Book Review || Finally

Rory Swenson has been waiting forever to turn twelve years old. Literally, all her life. And finally, the day has (almost) come. Luckily, Rory is prepared— she has a to-do list.

Big Things

1. Get a cell phone.

2. Stay home alone.

3. Get my own screen name so I can IM.

4. Shave my legs.

5. Go to the mall with Annabelle and no parents.

6. Wear makeup.

7. Get a pet.

8. Babysit.

9. Get my ears pierced.

10. Get contact lenses.

11. Attend Natalie Karp’s boy-girl birthday party.

Smaller (But Still Very Important and Worthwhile) Stuff

1. Get my own house key.

2. Go to bed at 9:30 pm.

3. Drink coffee.

4. Watch Friday the 13th Part IX.

5. Sit in the front seat of the car.

6. Do my homework without anyone checking it.

7. Pick out my own clothes.

8. Use electrical appliances without permission or supervision.

9. Walk home from school.

10. Buy lunch in the cafeteria.

11. Ride an upside-down roller coaster.

So how does Rory’s birthday go? Well, not exactly the best. She drinks coffee for the first time, and— oops— caffeine overload! But then her parents allow her to get a phone (albeit “the lamest cell phone in the history of cell phones”)! In less than fifteen minutes, Rory manages to lose it. Thank goodness her father forced her to buy insurance policy. When she gets her second phone, she receives quite a few calls— but not from the people she expected. All of that, however, is minor compared to the fact that she’s 12! In no time, Rory starts her quest: completing her list. However, things do not turn out exactly as planned. Turns out she’s allergic to make-up… and earrings… and eye-contacts are more dangerous than they seem. Her bunny, Kyle, tries to murder her. She stars as an extra in a movie being taken in her very own hometown (!) but keeps on showing up either hurt or swollen up. She gets a locker slammed in her face by a famous movie star. And maybe boy-girl parties aren’t what they’re all cracked up to be. But Rory makes quite a few friends— including the eccentric Amanda and Leo, a clever ten-year-old, a ballerina, and a wise old woman with a duck-shaped birthmark, and sees that the road to your goal is not as rewarding as helping those you meet on the way.

Yup, this is the sort-of sequel to 11 Birthdays. Wendy Mass is at it again, writing touching but funny stories about growing up. Rory is an awesome character: she’s sweet and down-to-earth but really, really clumsy. She’s just trying to make the best of her newly-gained independence and her crazy mistakes. Her parents are also pretty cool, I must say. They may be overprotective but they are understanding and actually have a sense of humour. The ending is absolutely amazing, I won’t spoil it but I think it’s my favourite part of the book. To quote Angelina, who is the duck-shaped birthmark woman by the way, “You won’t get what you want until you see what you need.”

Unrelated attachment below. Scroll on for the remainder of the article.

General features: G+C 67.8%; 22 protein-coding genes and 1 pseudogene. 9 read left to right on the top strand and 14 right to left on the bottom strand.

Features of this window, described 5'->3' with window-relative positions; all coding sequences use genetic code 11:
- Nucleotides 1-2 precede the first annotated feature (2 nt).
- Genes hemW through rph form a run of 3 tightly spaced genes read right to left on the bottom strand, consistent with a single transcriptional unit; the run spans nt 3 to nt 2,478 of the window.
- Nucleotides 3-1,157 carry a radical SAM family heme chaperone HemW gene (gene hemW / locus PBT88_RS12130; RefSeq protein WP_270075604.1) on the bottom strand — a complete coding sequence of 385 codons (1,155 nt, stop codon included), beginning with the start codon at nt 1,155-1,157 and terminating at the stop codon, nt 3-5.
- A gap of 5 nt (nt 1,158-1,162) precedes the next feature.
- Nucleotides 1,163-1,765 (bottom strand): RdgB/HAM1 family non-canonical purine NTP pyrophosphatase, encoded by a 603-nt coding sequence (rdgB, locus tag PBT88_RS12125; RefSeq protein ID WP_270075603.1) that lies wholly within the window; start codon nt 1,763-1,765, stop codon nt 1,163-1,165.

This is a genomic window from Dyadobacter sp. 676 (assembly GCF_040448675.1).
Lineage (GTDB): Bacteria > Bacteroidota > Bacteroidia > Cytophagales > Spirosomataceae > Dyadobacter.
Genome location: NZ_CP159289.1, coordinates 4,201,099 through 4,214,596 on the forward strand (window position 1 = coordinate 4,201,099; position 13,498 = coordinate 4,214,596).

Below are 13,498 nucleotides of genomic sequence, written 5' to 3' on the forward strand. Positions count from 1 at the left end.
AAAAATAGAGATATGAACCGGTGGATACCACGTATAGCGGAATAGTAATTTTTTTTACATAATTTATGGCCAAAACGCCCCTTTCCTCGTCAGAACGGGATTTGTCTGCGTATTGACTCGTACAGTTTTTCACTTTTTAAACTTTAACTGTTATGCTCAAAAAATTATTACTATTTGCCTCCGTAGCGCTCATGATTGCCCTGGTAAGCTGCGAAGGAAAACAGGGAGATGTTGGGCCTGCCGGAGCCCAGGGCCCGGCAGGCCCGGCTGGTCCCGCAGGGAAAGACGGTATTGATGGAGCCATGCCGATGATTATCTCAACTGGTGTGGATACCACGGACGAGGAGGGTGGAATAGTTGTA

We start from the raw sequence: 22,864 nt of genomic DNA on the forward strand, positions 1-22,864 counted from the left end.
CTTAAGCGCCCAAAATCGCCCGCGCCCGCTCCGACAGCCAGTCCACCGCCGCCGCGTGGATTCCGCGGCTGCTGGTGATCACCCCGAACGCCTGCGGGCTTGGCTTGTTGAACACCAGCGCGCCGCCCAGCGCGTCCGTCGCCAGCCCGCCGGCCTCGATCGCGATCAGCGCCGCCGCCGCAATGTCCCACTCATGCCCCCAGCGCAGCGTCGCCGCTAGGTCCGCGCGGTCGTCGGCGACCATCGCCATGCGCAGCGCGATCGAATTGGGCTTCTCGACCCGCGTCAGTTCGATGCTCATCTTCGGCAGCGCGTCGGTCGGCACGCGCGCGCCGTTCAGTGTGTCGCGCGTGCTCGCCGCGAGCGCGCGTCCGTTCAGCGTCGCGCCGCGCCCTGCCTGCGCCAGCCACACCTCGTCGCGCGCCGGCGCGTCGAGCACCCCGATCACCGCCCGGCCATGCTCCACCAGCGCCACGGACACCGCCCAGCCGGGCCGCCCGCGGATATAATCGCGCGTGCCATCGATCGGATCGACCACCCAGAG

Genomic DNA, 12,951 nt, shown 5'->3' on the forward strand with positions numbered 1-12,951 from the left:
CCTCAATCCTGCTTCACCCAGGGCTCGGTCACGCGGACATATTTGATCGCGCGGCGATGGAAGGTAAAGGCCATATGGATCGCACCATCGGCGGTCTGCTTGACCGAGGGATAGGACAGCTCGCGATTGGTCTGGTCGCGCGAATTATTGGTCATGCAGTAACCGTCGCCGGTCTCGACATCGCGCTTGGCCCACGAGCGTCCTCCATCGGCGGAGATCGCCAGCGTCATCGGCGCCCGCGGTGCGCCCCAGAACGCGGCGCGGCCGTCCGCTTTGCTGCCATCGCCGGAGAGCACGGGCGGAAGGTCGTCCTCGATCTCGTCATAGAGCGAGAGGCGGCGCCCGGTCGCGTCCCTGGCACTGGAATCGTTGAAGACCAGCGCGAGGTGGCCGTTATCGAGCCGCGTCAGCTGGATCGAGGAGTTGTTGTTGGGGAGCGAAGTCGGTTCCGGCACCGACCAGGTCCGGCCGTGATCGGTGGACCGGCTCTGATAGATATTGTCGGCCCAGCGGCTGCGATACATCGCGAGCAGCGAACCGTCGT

-Yasimone

Book Review || 11 Birthdays

Author: Wendy Mass

Amanda Ellerby is about to turn eleven. She’s stuck having a costume party she doesn’t really want, and wearing a very uncomfortable costume. But most of all, it’s the first year she isn’t having her birthday with Leo. Leo is her best friend ex-best friend. They were even born on the same day. But one year ago, on their 10th birthday, Leo said something terrible, and Amanda hasn’t talked to him since. After an okay-ish day at school (she has a pop-quiz!), her birthday celebrations are not going well: half the guests haven’t even shown up, and the other half are slowly leaving her party to go to Leo’s huge birthday bash. 😐 *sheds tear* Amanda is extremely relieved when, finally, the day is over. Blissfully, she goes to sleep. But the next morning, everything happens exactly the way they do yesterday! At first Amanda thinks it’s a twisted trick. But when the same thing happens the next day, Amanda understands that something else is at work. But what? Before long, Leo and Amanda realize that, for some strange reason, they are in it together: they need to forgive each other and find out what exactly is causing their 11th birthday repeat over and over. Along the way, they meet a mysterious kind elderly woman with a duck-shaped birthmark who knows quite a bit about their ancestors and in the end, see that friendship is important in ways they never imagined.

Wendy Mass is, I must say, also one of my absolute favourite writers. She combines the real world and magic one seamlessly. Amanda and Leo are ordinary kids who act just their age and are true-to-life. The writing keeps you interested and turning pages eagerly. This is a heartwarming book that shows that friendship can be broken, but much more easily fixed.

-Yasimone